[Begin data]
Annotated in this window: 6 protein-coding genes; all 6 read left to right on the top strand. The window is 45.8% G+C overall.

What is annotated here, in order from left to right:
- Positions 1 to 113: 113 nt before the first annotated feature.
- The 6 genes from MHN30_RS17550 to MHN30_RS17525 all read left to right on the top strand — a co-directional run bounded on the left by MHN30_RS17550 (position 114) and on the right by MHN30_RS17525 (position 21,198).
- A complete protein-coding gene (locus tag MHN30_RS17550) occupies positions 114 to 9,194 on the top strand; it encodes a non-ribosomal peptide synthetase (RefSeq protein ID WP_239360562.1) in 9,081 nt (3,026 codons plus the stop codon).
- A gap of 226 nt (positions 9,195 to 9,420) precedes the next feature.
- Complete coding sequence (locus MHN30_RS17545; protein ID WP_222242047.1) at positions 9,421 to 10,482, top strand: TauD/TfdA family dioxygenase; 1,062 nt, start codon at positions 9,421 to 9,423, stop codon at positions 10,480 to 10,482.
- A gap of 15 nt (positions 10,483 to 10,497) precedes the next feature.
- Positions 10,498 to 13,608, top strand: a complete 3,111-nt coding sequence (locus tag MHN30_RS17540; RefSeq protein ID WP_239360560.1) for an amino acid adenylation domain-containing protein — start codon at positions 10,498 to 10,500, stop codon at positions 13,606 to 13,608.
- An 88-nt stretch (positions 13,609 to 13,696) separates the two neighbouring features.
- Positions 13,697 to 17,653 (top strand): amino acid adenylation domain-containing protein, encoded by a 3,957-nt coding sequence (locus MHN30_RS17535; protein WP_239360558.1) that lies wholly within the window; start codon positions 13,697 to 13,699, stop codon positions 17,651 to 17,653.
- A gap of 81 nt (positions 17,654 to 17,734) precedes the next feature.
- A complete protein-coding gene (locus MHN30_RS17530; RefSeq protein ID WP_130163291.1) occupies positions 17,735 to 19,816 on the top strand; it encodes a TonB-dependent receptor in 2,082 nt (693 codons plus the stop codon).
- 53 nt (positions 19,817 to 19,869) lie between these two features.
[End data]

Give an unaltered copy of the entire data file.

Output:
Annotated in this window: 6 protein-coding genes; all 6 read left to right on the top strand. The window is 45.8% G+C overall.

What is annotated here, in order from left to right:
- Positions 1 to 113: 113 nt before the first annotated feature.
- The 6 genes from MHN30_RS17550 to MHN30_RS17525 all read left to right on the top strand — a co-directional run bounded on the left by MHN30_RS17550 (position 114) and on the right by MHN30_RS17525 (position 21,198).
- A complete protein-coding gene (locus tag MHN30_RS17550) occupies positions 114 to 9,194 on the top strand; it encodes a non-ribosomal peptide synthetase (RefSeq protein ID WP_239360562.1) in 9,081 nt (3,026 codons plus the stop codon).
- A gap of 226 nt (positions 9,195 to 9,420) precedes the next feature.
- Complete coding sequence (locus MHN30_RS17545; protein ID WP_222242047.1) at positions 9,421 to 10,482, top strand: TauD/TfdA family dioxygenase; 1,062 nt, start codon at positions 9,421 to 9,423, stop codon at positions 10,480 to 10,482.
- A gap of 15 nt (positions 10,483 to 10,497) precedes the next feature.
- Positions 10,498 to 13,608, top strand: a complete 3,111-nt coding sequence (locus tag MHN30_RS17540; RefSeq protein ID WP_239360560.1) for an amino acid adenylation domain-containing protein — start codon at positions 10,498 to 10,500, stop codon at positions 13,606 to 13,608.
- An 88-nt stretch (positions 13,609 to 13,696) separates the two neighbouring features.
- Positions 13,697 to 17,653 (top strand): amino acid adenylation domain-containing protein, encoded by a 3,957-nt coding sequence (locus MHN30_RS17535; protein WP_239360558.1) that lies wholly within the window; start codon positions 13,697 to 13,699, stop codon positions 17,651 to 17,653.
- A gap of 81 nt (positions 17,654 to 17,734) precedes the next feature.
- A complete protein-coding gene (locus MHN30_RS17530; RefSeq protein ID WP_130163291.1) occupies positions 17,735 to 19,816 on the top strand; it encodes a TonB-dependent receptor in 2,082 nt (693 codons plus the stop codon).
- 53 nt (positions 19,817 to 19,869) lie between these two features.